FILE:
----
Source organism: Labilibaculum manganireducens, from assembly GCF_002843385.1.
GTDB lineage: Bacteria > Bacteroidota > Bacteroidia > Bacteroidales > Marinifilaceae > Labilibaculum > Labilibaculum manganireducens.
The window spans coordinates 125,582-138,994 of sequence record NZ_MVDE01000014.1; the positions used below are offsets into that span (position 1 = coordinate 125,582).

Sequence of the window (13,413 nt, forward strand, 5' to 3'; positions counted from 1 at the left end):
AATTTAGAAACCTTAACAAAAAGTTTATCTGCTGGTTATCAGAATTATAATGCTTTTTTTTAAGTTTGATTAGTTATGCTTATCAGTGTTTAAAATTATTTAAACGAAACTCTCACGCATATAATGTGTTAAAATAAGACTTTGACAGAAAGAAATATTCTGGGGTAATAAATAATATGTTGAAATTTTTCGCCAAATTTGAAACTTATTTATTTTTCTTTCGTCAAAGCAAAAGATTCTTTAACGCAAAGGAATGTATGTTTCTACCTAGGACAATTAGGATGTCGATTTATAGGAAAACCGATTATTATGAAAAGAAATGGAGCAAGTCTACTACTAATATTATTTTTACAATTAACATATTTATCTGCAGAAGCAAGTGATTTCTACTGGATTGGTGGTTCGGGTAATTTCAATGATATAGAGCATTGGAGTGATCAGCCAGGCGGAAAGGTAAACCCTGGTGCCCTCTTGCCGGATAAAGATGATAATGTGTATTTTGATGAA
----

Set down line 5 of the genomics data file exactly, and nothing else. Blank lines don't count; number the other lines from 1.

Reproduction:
AATTTAGAAACCTTAACAAAAAGTTTATCTGCTGGTTATCAGAATTATAATGCTTTTTTTTAAGTTTGATTAGTTATGCTTATCAGTGTTTAAAATTATTTAAACGAAACTCTCACGCATATAATGTGTTAAAATAAGACTTTGACAGAAAGAAATATTCTGGGGTAATAAATAATATGTTGAAATTTTTCGCCAAATTTGAAACTTATTTATTTTTCTTTCGTCAAAGCAAAAGATTCTTTAACGCAAAGGAATGTATGTTTCTACCTAGGACAATTAGGATGTCGATTTATAGGAAAACCGATTATTATGAAAAGAAATGGAGCAAGTCTACTACTAATATTATTTTTACAATTAACATATTTATCTGCAGAAGCAAGTGATTTCTACTGGATTGGTGGTTCGGGTAATTTCAATGATATAGAGCATTGGAGTGATCAGCCAGGCGGAAAGGTAAACCCTGGTGCCCTCTTGCCGGATAAAGATGATAATGTGTATTTTGATGAA